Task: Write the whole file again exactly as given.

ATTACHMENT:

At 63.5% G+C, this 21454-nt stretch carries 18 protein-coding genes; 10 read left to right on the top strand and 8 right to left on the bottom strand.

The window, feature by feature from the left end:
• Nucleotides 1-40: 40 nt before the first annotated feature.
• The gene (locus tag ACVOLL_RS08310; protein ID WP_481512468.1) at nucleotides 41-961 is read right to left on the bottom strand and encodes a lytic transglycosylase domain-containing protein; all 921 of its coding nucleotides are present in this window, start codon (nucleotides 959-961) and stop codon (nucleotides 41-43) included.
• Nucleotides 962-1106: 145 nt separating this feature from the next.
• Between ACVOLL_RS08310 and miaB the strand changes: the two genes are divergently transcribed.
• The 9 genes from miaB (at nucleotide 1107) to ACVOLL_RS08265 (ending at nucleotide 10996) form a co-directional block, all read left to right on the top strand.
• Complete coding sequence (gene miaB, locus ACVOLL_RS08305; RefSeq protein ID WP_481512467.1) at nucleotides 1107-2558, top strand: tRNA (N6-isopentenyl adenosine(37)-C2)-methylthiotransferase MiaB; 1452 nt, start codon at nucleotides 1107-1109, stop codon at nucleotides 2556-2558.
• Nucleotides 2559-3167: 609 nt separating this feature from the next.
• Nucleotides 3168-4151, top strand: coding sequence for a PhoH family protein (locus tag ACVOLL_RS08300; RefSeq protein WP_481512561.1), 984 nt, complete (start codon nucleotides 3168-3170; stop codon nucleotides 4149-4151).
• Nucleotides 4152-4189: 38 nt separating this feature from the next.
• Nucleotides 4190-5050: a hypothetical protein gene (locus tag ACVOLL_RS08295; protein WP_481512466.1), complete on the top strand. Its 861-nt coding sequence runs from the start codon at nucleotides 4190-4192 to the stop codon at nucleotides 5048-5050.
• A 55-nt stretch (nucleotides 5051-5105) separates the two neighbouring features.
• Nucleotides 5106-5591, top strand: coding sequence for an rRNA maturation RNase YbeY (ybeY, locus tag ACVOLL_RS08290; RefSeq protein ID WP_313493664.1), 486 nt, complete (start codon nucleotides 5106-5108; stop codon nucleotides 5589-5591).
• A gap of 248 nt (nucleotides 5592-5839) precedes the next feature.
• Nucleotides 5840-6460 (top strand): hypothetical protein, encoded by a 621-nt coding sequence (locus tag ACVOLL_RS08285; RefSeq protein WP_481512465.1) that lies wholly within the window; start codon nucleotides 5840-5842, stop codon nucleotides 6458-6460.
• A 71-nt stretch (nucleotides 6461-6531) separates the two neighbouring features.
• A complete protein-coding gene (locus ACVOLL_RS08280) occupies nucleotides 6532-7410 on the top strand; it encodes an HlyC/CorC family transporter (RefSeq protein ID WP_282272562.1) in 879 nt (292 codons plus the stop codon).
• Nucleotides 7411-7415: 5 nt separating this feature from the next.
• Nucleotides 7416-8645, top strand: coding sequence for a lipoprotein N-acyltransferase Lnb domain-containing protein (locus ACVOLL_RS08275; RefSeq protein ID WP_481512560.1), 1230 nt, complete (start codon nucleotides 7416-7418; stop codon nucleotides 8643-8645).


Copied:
At 63.5% G+C, this 21454-nt stretch carries 18 protein-coding genes; 10 read left to right on the top strand and 8 right to left on the bottom strand.

The window, feature by feature from the left end:
• Nucleotides 1-40: 40 nt before the first annotated feature.
• The gene (locus tag ACVOLL_RS08310; protein ID WP_481512468.1) at nucleotides 41-961 is read right to left on the bottom strand and encodes a lytic transglycosylase domain-containing protein; all 921 of its coding nucleotides are present in this window, start codon (nucleotides 959-961) and stop codon (nucleotides 41-43) included.
• Nucleotides 962-1106: 145 nt separating this feature from the next.
• Between ACVOLL_RS08310 and miaB the strand changes: the two genes are divergently transcribed.
• The 9 genes from miaB (at nucleotide 1107) to ACVOLL_RS08265 (ending at nucleotide 10996) form a co-directional block, all read left to right on the top strand.
• Complete coding sequence (gene miaB, locus ACVOLL_RS08305; RefSeq protein ID WP_481512467.1) at nucleotides 1107-2558, top strand: tRNA (N6-isopentenyl adenosine(37)-C2)-methylthiotransferase MiaB; 1452 nt, start codon at nucleotides 1107-1109, stop codon at nucleotides 2556-2558.
• Nucleotides 2559-3167: 609 nt separating this feature from the next.
• Nucleotides 3168-4151, top strand: coding sequence for a PhoH family protein (locus tag ACVOLL_RS08300; RefSeq protein WP_481512561.1), 984 nt, complete (start codon nucleotides 3168-3170; stop codon nucleotides 4149-4151).
• Nucleotides 4152-4189: 38 nt separating this feature from the next.
• Nucleotides 4190-5050: a hypothetical protein gene (locus tag ACVOLL_RS08295; protein WP_481512466.1), complete on the top strand. Its 861-nt coding sequence runs from the start codon at nucleotides 4190-4192 to the stop codon at nucleotides 5048-5050.
• A 55-nt stretch (nucleotides 5051-5105) separates the two neighbouring features.
• Nucleotides 5106-5591, top strand: coding sequence for an rRNA maturation RNase YbeY (ybeY, locus tag ACVOLL_RS08290; RefSeq protein ID WP_313493664.1), 486 nt, complete (start codon nucleotides 5106-5108; stop codon nucleotides 5589-5591).
• A gap of 248 nt (nucleotides 5592-5839) precedes the next feature.
• Nucleotides 5840-6460 (top strand): hypothetical protein, encoded by a 621-nt coding sequence (locus tag ACVOLL_RS08285; RefSeq protein WP_481512465.1) that lies wholly within the window; start codon nucleotides 5840-5842, stop codon nucleotides 6458-6460.
• A 71-nt stretch (nucleotides 6461-6531) separates the two neighbouring features.
• A complete protein-coding gene (locus ACVOLL_RS08280) occupies nucleotides 6532-7410 on the top strand; it encodes an HlyC/CorC family transporter (RefSeq protein ID WP_282272562.1) in 879 nt (292 codons plus the stop codon).
• Nucleotides 7411-7415: 5 nt separating this feature from the next.
• Nucleotides 7416-8645, top strand: coding sequence for a lipoprotein N-acyltransferase Lnb domain-containing protein (locus ACVOLL_RS08275; RefSeq protein ID WP_481512560.1), 1230 nt, complete (start codon nucleotides 7416-7418; stop codon nucleotides 8643-8645).